Release date: February 28, 2012
Guest: Elisabeth Finch
Running time: 7:12 minutes
Elisabeth Finch discusses the Alberta Printed Circuits Transfer Pricing case including background details, the court’s decision and reasoning, and why taxpayers should pay attention to it.
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Gerry Lewandowski: Today we’re joined by Elisabeth Finch, a Transfer Pricing partner in PwC’s Vancouver office. A materials scientist by training, Elisabeth has numerous years of diverse transfer pricing experience including the development of consistent global transfer pricing policies and resolution of transfer pricing disputes for numerous multinational clients. Thank you for joining us Elisabeth
Elisabeth: You’re welcome Gerry
Gerry: Today we’re here to talk about the Alberta Printed Circuits transfer pricing case, an important decision that came out of Canada in 2011. Elisabeth, can you give us some background on this case.
Elisabeth: Yes, sure. The company or taxpayer in the case is Alberta Printed Circuits Ltd. (or APCL). As you may guess, it’s a Canadian company, and it manufactures custom prototype circuit boards for sale to circuit board designers. The company was founded and owned by a couple, the Bambers. They eventually sold 25% of their shares to an employee, McMuldroch, who worked on software, design and set-up of the boards.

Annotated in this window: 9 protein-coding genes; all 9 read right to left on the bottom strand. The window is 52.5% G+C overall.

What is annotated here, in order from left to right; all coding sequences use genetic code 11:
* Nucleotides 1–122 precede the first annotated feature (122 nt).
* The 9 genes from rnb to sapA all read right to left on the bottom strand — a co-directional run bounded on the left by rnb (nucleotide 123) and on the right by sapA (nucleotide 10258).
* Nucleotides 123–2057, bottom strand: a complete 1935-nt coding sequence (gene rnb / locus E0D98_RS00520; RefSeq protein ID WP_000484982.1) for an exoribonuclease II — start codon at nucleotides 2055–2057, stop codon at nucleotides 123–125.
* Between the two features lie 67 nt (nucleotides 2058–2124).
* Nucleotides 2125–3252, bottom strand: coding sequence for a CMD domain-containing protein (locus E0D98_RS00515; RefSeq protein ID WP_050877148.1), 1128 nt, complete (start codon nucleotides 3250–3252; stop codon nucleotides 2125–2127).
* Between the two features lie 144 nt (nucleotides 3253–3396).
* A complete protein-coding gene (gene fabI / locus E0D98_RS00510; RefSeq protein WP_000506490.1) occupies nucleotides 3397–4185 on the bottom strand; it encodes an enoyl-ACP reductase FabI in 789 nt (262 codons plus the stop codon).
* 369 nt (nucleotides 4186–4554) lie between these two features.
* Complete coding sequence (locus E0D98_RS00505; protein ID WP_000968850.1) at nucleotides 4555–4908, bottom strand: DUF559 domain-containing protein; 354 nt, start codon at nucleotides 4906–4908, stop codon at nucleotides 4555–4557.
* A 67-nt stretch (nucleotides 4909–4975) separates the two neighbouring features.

In a nutshell, APCL moved its set-up operations to Barbados and incorporated a company there called APCI, which was entitled to special tax treatment. McMuldroch eventually became a resident of Barbados and the director of APCI and continued with his set-up and some other IT-related responsibilities. With this new arrangement, APCL and APCI entered into an intercompany agreement whereby APCI would be paid a fixed fee that included a “set-up fee” based on the type of set-up performed and a “square inch fee,” considered a kind of bonus for providing non-set-up services. APCL used the CUP (or comparable uncontrolled price) method to determine the amount of the fee, which was equal to the fixed fee it charged its arm’s length customers. It also corroborated the fee through the use of external CUPs and the application of the transactional net margin method (or TNMM).
The CRA argued that there was duplication in the fixed fee charges (that is, between the set-up fees and the square inch fees), and also argued that APCL should have used the TNMM method instead of the CUP method to price the transactions. The court had to decide whether the set-up and square inch fees were reasonable and arm’s length.
Gerry: And how did the court decide?
Elisabeth: Well, the court essentially ruled largely in favour of APCL. It said there was no duplication of fees and that the CUP method was appropriate. In fact, the court found it perverse that the CRA did not consider the CUP an appropriate transfer pricing methodology under the circumstances.
However, the court also found that APCL could not support its transfer price for the non-set-up services, though it allowed a portion of the payments based on amounts conceded by the CRA. In this part of the decision the judge commented on the unreliability of the TNMM, which is what led him to reject APCL’s approach to pricing these services and the judge replaced it with his own idea (which I won’t go into, but which also doesn’t seem well founded).